Microsoft says Windows Autopatch tool is generally live

Microsoft announced that the company‘s service for automatic patching of Windows systems is generally available.

Windows Autopatch feature has gone live for customers with Windows Enterprise E3 and E5 licenses, the tech giant announced.

The service is supposed to update Windows and Microsoft 365 software automatically. Microsoft claims that the new service will automatically manage the deployment of Windows 10 and Windows 11 quality and feature updates, firmware, and drivers.

“Essentially, Microsoft engineers use the Windows Update for Business client policies and deployment service tools on your behalf. The service creates testing rings and monitors rollouts-pausing and even rolling back changes where possible,” Lior Bela, Microsoft’s senior product marketing manager, said in a blog.

The new feature should streamline software update management from organizations to Microsoft. The Windows Autopatch functionality should allow IT staff to forego the update planning process.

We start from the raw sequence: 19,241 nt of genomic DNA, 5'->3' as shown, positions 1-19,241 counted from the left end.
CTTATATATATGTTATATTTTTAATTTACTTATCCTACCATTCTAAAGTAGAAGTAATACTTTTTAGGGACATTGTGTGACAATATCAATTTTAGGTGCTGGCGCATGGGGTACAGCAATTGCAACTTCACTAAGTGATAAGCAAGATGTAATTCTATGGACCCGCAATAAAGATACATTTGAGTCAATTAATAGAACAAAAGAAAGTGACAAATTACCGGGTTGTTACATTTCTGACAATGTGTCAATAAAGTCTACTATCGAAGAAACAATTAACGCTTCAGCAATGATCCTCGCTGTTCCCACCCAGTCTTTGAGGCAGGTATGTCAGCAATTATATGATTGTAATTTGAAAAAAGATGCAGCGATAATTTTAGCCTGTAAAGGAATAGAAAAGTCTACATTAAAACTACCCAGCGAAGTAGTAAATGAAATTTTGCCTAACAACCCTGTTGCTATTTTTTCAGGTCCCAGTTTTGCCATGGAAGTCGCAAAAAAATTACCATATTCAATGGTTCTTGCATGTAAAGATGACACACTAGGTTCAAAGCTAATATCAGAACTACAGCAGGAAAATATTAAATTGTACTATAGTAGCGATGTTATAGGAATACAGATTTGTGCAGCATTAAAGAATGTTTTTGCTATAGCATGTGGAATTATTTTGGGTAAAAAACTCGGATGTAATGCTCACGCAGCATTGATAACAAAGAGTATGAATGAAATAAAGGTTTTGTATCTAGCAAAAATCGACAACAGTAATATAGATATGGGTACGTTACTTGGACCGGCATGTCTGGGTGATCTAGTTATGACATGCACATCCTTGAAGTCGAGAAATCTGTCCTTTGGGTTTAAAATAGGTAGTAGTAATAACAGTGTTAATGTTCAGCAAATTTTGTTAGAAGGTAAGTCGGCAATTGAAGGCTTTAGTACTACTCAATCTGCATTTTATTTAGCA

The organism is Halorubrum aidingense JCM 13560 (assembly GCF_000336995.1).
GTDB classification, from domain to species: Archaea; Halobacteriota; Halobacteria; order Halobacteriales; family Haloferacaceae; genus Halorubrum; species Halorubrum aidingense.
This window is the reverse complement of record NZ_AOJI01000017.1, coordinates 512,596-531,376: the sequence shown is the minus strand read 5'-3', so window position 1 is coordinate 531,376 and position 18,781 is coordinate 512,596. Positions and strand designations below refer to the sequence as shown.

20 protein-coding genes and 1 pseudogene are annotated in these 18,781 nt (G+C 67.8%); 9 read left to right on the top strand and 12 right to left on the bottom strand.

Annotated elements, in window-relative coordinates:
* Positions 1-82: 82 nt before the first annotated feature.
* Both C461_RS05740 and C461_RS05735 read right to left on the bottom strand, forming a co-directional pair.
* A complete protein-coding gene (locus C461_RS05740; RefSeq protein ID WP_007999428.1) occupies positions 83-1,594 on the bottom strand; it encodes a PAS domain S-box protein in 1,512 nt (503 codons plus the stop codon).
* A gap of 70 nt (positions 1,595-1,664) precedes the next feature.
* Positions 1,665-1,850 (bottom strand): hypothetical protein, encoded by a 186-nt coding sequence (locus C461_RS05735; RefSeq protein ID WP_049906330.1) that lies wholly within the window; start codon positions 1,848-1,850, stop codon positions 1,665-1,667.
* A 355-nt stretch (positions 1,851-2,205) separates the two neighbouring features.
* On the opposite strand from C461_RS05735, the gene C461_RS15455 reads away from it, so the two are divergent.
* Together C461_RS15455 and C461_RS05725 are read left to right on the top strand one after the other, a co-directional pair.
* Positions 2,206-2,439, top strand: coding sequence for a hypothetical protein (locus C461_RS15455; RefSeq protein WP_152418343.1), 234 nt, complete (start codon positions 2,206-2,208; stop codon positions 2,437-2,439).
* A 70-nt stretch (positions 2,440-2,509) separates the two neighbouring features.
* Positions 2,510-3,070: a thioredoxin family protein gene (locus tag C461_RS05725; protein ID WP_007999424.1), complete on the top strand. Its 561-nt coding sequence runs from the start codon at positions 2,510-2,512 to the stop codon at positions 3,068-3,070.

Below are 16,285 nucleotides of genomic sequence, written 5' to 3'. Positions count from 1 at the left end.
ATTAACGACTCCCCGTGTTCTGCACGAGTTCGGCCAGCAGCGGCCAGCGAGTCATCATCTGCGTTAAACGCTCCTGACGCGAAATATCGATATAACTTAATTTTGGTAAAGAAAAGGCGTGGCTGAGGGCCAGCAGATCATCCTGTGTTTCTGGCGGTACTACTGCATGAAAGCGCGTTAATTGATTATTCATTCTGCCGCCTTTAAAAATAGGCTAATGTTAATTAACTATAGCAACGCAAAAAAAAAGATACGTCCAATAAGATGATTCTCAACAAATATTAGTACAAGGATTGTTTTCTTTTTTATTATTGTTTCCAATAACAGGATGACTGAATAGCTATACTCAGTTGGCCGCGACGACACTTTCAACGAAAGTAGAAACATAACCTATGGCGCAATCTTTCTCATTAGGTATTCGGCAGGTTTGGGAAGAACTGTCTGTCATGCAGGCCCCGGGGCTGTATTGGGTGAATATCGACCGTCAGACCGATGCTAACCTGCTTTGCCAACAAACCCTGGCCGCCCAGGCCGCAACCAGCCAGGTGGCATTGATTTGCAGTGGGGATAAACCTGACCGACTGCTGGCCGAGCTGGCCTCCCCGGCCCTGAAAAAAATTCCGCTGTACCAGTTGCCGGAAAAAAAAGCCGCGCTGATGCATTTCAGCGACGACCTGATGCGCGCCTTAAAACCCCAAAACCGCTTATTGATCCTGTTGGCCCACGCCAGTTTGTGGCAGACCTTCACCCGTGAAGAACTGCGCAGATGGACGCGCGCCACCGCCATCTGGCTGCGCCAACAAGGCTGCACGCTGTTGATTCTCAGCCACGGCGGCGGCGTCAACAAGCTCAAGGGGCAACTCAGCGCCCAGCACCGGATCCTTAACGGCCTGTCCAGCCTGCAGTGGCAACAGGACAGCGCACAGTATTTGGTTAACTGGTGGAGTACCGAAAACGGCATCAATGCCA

“Because the Autopatch service has such a broad footprint, and pushes updates around the clock, we are able to detect potential issues among an incredibly diverse array of hardware and software configurations,” reads the blog entry.

Microsoft declares that the overall aim of the functionality is to prevent impactful issues from reaching companies in the first place. The company expects to avoid misconfiguration mishaps as 99.6% of apps are said to be compatible with Microsoft’s updates.

Windows Autopatch works by applying security updates in several steps. Once set up, the feature starts by separating devices into four groups.

The first one, called a ‘testing ring,’ contains the minimum number of necessary devices. The ‘first ring’ contains around 1% of all devices in the enterprise environment, the ‘fast ring’ around 9%, and the ‘broad ring’ the remaining 90%.

The updates are applied progressively, starting from the test ring and going further. Microsoft claims that this allows monitoring device performance before and after updates are applied. The company expects that the ring system will prevent issues as imbalances would be spotted in the test ring.

The feature should allow the company to mitigate the ever-present risk of zero-day vulnerabilities to Microsoft users.

For example, recently researchers discovered that malicious hackers have been using a zero-day exploit dubbed ‘Follina’ to conduct remote code execution attacks on Microsoft Office users. Even though Microsoft released updates for the vulnerability hours after its discovery, researchers found it being exploited in the wild weeks after discovery.

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